Director of top London lawtech company Luminance faces US extradition over fraud allegations

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By CJ McKinney on

Slaughter and May is a high profile backer of business

Mike Lynch – Credit: The Royal Society via Wikimedia Commons

A billionaire investor in a legal AI company also backed by Slaughter and May is facing extradition to the US on fraud charges.

Mike Lynch, who resigned as a government tech adviser after being indicted State-side last year, continues to sit on the board of London-based Luminance, which describes itself as “the artificial intelligence platform for the legal profession”.

Luminance boasts that its products are used by 18 of the world’s top 100 law firms — including Slaughter and May, which owns a stake in the company.

Lynch, 54, hit the big time in 2011 when he sold his start-up software firm to Hewlett Packard for £7.4 billion, but now faces US criminal charges connected to the sale. Prosecutors allege that Lynch artificially inflated the value of the company, with Hewlett Packard writing off £3.1 billion of the firm’s value a year after the purchase.

The Essex entrepreneur denies any wrongdoing, but Hewlett Packard is also suing in the High Court, where Lynch gave evidence for four consecutive weeks over the summer. A judgment is not expected until next year.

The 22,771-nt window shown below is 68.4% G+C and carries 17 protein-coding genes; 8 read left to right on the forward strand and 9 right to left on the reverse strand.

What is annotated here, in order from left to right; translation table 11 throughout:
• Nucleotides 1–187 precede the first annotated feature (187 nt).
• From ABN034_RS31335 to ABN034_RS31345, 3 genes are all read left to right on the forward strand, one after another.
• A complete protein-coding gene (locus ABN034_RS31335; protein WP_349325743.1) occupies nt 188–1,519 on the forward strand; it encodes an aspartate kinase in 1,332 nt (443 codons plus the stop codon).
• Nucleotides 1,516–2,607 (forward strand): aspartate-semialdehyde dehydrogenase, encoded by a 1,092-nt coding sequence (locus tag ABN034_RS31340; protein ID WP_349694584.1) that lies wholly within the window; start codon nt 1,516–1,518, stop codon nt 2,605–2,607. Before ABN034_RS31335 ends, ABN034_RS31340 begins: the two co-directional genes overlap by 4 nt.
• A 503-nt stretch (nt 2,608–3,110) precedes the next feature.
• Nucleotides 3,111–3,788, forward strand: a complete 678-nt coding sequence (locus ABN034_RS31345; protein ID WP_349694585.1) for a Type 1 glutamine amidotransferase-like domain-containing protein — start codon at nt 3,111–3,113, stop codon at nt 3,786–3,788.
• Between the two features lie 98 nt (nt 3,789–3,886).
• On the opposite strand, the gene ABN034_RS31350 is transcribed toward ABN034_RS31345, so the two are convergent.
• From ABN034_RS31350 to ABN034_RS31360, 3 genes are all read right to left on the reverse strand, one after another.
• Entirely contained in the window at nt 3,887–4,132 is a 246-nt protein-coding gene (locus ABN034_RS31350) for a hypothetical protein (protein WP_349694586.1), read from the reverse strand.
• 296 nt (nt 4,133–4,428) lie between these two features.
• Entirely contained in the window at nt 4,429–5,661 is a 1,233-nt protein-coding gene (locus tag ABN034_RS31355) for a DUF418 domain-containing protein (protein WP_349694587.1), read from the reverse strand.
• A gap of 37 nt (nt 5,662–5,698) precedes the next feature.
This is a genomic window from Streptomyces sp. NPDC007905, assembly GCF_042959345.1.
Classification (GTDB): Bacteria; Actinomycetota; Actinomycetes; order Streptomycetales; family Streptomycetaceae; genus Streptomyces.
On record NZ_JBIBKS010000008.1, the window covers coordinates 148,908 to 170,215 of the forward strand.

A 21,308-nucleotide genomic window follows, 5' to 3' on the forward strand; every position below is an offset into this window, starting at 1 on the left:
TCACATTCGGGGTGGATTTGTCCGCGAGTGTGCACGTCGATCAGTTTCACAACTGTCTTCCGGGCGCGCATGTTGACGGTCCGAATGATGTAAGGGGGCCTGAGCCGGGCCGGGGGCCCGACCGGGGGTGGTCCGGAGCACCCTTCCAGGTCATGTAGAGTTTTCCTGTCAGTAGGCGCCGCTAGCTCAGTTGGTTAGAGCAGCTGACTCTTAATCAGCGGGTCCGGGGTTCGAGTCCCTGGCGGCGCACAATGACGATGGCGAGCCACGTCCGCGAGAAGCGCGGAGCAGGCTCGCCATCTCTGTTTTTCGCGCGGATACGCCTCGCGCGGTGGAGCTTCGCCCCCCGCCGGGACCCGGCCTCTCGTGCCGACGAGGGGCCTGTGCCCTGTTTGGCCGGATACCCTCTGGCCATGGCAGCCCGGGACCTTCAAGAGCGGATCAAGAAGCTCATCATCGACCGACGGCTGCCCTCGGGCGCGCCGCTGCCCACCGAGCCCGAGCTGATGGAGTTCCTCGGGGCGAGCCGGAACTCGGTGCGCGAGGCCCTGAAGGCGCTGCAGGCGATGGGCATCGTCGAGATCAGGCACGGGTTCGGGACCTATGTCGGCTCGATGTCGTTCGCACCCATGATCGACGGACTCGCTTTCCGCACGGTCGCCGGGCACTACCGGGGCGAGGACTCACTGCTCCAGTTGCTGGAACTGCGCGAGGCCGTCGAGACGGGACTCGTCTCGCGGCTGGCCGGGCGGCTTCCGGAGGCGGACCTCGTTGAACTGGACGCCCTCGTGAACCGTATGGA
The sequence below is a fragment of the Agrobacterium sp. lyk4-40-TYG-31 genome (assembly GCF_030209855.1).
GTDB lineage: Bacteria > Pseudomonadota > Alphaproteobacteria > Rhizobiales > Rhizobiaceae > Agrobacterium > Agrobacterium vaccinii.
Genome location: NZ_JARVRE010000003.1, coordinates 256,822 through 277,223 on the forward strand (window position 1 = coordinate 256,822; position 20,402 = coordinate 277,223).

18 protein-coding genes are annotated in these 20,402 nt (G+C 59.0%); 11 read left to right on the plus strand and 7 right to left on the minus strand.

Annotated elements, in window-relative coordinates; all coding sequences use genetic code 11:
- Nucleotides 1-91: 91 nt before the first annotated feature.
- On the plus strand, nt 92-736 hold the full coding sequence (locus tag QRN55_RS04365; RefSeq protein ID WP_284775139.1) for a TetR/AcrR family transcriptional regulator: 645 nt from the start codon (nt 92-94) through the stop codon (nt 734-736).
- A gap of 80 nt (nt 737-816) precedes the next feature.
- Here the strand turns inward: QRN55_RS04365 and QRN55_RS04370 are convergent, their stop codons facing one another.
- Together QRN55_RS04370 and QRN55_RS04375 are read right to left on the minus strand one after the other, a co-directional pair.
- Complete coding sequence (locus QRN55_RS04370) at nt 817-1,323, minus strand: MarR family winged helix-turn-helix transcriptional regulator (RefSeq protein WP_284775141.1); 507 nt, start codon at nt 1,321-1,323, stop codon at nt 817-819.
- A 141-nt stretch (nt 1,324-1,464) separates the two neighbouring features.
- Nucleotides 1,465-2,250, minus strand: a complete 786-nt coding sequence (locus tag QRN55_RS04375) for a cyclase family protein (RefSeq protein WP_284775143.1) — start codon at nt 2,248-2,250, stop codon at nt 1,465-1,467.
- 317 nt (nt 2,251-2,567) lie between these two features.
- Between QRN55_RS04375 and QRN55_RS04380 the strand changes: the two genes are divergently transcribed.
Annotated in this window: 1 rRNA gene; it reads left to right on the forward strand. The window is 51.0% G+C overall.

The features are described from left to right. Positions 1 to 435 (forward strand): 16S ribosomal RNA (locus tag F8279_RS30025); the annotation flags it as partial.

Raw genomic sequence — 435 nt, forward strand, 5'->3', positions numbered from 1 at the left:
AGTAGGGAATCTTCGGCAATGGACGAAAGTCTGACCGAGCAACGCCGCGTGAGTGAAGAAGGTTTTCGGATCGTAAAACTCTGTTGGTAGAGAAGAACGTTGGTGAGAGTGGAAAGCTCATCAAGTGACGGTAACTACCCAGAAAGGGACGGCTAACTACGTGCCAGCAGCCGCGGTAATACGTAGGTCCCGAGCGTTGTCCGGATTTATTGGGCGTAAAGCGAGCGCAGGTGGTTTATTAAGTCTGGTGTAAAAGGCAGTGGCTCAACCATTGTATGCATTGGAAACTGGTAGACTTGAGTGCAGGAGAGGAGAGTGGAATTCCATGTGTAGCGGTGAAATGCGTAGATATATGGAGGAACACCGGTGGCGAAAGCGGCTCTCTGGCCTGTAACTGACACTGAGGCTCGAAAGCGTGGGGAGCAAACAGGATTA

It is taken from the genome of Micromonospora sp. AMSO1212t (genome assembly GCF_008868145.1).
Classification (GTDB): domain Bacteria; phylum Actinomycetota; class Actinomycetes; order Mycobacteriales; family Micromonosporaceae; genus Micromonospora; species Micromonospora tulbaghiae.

It was confirmed last week that the US wants Lynch extradited to face trial. A federal judge in San Francisco has issued an order for prosecutors to outline the deadlines of the extradition proceedings by 1 December.

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When the American authorities first launched criminal proceedings in November 2018, Lynch resigned from his role as a government advisor, from the Royal Society and from cyber-security firm Darktrace. He remains on the board of Luminance Technologies Ltd, which is majority owned by Lynch’s investment company Invoke Capital.

Lynch reportedly offered to resign from Luminance as well, but was asked to stay on. Including Lynch, three of Luminance’s five directors are partners in Invoke Capital, and the two companies share addresses in London and Cambridge. The Financial Times, in fact, has said that Luminance was “founded by Invoke“.

Slaughter and May owns about 5% of Luminance, according to the start-up’s shareholder register, which was updated earlier this month. Slaughters head honcho Steve Cooke also sits on the Luminance Advisory Board.

In February 2019 — several months after the fraud prosecution was announced — Luminance announced that Slaughter and May had joined Invoke and other investors in ploughing a fresh £7.7 million into the company. That was roughly the same amount as Luminance lost last year. The company was £7.4 million in the red in 2018, up from a £3.7 million loss the year before.

Luminance says that its AI-powered document review technology “reads, understands and learns from the interaction between lawyers and documents, pinpointing warning signs that would be missed during a manual review”. Slaughters came on board in 2016, and the platform has since grown to have over 170 customers worldwide, including fellow legal giant Eversheds Sutherland.

Luminance chief executive Emily Foges said:

“Having Mike on our board is invaluable. Nobody has the experience of growing and scaling companies like he does, and we benefit from his insights on a regular basis.”

Slaughter and May declined to comment.

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